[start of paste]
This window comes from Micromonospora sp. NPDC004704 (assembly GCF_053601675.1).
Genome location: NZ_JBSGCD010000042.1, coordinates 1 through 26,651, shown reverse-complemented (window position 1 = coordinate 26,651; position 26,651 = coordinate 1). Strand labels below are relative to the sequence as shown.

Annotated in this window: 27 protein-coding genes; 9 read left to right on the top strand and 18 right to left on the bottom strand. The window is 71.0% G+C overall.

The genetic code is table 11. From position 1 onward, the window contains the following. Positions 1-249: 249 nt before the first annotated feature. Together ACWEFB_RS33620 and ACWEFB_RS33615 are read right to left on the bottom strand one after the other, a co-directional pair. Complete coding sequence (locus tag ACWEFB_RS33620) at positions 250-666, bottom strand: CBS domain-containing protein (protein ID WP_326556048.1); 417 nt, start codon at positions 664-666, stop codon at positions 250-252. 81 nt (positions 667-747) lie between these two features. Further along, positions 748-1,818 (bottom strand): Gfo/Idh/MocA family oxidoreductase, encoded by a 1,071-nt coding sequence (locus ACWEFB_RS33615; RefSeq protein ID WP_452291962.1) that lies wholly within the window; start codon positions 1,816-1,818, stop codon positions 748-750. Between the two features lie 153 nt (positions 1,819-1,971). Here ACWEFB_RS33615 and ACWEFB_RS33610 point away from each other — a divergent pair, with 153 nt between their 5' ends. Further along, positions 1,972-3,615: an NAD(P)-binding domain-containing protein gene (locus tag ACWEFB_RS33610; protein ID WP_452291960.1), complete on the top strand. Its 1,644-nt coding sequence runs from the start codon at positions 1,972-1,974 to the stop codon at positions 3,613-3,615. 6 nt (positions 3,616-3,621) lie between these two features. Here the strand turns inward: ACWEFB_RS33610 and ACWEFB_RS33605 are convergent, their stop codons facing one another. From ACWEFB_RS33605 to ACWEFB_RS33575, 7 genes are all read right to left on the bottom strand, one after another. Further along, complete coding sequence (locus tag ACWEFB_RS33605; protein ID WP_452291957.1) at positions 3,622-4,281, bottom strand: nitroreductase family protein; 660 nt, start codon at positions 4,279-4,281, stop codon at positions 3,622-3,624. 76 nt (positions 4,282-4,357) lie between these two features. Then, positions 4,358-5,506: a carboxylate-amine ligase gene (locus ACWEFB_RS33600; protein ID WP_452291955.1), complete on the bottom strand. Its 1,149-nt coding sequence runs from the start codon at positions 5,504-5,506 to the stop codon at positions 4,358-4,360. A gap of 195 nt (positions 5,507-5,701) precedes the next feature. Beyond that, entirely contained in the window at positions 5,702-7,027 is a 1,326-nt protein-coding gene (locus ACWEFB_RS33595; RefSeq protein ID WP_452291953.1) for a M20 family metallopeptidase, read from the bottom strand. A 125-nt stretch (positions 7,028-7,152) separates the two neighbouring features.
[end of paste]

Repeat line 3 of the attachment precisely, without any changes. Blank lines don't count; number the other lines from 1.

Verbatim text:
Annotated in this window: 27 protein-coding genes; 9 read left to right on the top strand and 18 right to left on the bottom strand. The window is 71.0% G+C overall.